The Working Group on Equity and Inclusion, formed in September 2017 to identify barriers to inclusion and recommend ways to eliminate those barriers, released their report to the community on May 1, 2018. One of the report’s key proposals is the formation of a permanent St. Olaf Council on Equity and Inclusion to help implement the report’s recommendations and develop, coordinate and oversee other equity and inclusion efforts.
In an Aug. 27 email to the student body, President David Anderson ’74 and Board of Regents Chair Larry Stranghoener ’76 announced that Marci Sortor, Provost and Dean of the College, would serve as Chair of the Council. Sortor later announced on Sept. 10 that relevant organizations had begun the work of electing the Council’s members.
The Council will be composed of two members of the President’s Leadership Team, two faculty members, two staff members, two students, an alumnus/alumna and Sortor, the Chair. Of the students on the Council, one will be jointly selected by Sortor and Student Government Association (SGA) President Sarah Freyermuth ’19 and the other will be elected by the student body.
One of the Council’s main tasks will be developing and monitoring progress toward a strategic equity and inclusion plan, the second main recommendation of the report. The report recommends that the plan address all aspects of campus life and include short and long-term strategies to make St. Olaf more inclusive. The report also proposes that the plan be integrated into the College’s larger Strategic Plan, the long-term goal-setting framework approved by the Board of Regents.
Upon release of the Working Group’s report in May, many students and faculty were receptive to the idea of creating a permanent group committed to furthering equity and inclusion on campus. The SGA Resolution on the Working Group Report features an extensive list of proposals for the Council to undertake, and A Collective for Change on The Hill’s response to the Working Group’s report calls upon the Council to make “proper, policy changes for the institution where institutional and systemic racism and intersectionality are highlighted.”
However, many also criticized the recommendations as lacking detail and claimed that they did not focus enough attention on institutional policies and practices that sustain racism and inequity.
“We feel that the document as a whole provides a vague selection of recommendations that call for very little critical, urgent, institutional change, and continues in the St. Olaf tradition of painting ‘diverse students’ as different through the language used throughout the document,” the Collective wrote on their website.
“The language of the report seems longer on promise than practice,” wrote Associate Professor of English and Task Force member Joan Hepburn in a Manitou Messenger opinion piece. “I am concerned that the proposal to extend our studies shows no sense of urgency and further postpones action.”
The SGA resolution further argues that the report does not adequately scrutinize the structure and policies of the College and instead “frames racism as a cultural and interpersonal problem, often using language such as ‘deep human encounters,’ ‘vibrant community’ and ‘climate and community,’ rather than emphasizing structural and institutional racism.”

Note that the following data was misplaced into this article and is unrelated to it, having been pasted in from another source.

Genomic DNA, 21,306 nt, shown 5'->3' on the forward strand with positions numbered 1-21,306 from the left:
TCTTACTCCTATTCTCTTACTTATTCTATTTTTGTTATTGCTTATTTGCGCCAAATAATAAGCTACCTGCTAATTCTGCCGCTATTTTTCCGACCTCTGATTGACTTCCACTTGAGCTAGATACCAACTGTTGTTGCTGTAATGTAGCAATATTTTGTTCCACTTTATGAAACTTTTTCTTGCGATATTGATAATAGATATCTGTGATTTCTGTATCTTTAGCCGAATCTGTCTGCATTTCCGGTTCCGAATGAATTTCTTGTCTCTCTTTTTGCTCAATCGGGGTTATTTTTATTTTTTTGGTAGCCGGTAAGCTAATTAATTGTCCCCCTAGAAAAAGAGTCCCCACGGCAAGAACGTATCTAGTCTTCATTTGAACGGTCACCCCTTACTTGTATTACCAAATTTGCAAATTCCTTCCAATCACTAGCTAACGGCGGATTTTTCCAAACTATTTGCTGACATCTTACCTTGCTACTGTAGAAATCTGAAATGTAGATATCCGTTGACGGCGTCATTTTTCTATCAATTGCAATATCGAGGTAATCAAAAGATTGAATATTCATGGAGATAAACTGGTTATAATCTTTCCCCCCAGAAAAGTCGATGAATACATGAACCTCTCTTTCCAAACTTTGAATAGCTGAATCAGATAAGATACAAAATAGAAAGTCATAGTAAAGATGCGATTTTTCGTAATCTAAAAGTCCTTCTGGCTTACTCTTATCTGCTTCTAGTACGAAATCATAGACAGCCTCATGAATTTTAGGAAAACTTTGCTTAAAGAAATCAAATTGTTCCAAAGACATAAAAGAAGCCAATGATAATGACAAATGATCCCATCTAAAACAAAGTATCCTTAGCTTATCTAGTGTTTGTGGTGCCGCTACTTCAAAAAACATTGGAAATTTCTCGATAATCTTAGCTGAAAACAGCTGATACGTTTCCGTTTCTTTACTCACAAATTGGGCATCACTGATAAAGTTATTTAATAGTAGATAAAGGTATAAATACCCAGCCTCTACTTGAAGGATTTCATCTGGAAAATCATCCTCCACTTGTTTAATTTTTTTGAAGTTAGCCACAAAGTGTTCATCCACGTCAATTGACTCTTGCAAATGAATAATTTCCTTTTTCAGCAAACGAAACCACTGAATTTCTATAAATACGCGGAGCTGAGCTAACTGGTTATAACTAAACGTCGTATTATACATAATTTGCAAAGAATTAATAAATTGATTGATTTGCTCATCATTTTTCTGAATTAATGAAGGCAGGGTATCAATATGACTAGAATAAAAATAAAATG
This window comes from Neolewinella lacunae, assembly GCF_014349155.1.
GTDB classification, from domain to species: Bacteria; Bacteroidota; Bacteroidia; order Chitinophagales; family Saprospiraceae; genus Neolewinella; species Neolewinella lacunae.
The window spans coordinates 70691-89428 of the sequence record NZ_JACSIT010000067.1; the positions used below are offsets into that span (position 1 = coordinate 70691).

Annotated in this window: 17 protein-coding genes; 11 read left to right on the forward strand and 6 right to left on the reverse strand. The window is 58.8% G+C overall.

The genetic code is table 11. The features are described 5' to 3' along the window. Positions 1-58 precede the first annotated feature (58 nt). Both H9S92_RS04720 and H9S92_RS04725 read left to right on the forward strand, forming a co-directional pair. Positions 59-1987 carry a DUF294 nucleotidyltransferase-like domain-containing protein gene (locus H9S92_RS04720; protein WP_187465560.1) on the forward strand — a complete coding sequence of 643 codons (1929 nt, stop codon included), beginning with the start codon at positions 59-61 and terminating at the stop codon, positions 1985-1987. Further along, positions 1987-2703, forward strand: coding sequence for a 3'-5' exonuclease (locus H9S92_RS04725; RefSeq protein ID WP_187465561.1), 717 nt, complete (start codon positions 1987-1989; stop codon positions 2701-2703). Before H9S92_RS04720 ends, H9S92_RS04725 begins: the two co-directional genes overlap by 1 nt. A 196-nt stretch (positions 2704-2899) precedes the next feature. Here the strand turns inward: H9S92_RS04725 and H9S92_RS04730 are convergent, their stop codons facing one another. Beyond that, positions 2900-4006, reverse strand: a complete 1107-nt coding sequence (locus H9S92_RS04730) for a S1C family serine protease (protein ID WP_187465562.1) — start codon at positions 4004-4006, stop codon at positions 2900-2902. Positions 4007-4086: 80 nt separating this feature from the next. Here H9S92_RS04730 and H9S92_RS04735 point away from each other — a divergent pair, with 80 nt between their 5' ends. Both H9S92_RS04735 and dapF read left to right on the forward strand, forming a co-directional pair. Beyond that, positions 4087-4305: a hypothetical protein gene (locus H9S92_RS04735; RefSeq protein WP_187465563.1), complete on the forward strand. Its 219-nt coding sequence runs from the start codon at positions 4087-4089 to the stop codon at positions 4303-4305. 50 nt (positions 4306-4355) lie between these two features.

“I am concerned that the proposal to extend our studies shows no sense of urgency and further postpones action.” – Joan Hepburn
The SGA’s resolution also criticizes the report’s failure to address several demands issued by the Collective and the Task Force’s subsequent recommendations. The report fails to discuss fostering dialogue on the transparency of the Institute for Freedom and Community, hiring a Title VI coordinator, publicly acknowledging that the College is built on occupied Dakota land and studying the provenance of that land and giving international counselors stipends. The Working Group did not explain why it did not address these and other Task Force recommendations.
“Our charge was to conduct a comprehensive review of the way people from underrepresented groups experience life at St. Olaf, assess the overall climate of the college, identify barriers, and consider best practices,” Chairs Glenn Taylor ’73 and Phil Milne ’81 wrote in an email. “As a part of our work, we carefully reviewed the Collective and the Task Force’s recommendations and met with their groups multiple times.”
In her letter to the Messenger, Hepburn argues that the Working Group’s wide range of goals and responsibilities led to the lack of detail in the report’s recommendations.
“According to the report, the group aimed to conduct a comprehensive review, include many voices, and identify barriers for underrepresented groups,” Hepburn wrote. “The Working Group’s rational approach emphasized study, relied on student research. The report confirms what we knew without suggesting what we can do, except to institutionalize the sharing of stories and ideas.”
Filling in some of the details required to implement the report’s recommendations will be one of the responsibilities of the newly-formed Council. The report insists that members of the Council must be “committed to eliminate racism and enhance social justice at St. Olaf and appreciate the urgency of this work.” Members must also undergo rigorous implicit bias training.
According to an email addressed to the student body from Freyermuth and Abbie Haug ’19, SGA vice president, “those standing for election or appointment must be willing and able to attend biweekly meetings during the academic year, be available to attend ‘listening sessions’ with members of the campus community as scheduled, and participate in an opening retreat and training session on Saturday, October 13th.”
Applications for the elected student position opened on Sept. 17 and are due by Sept. 23. The election will take place Sept. 25 as part of the general SGA Fall Elections.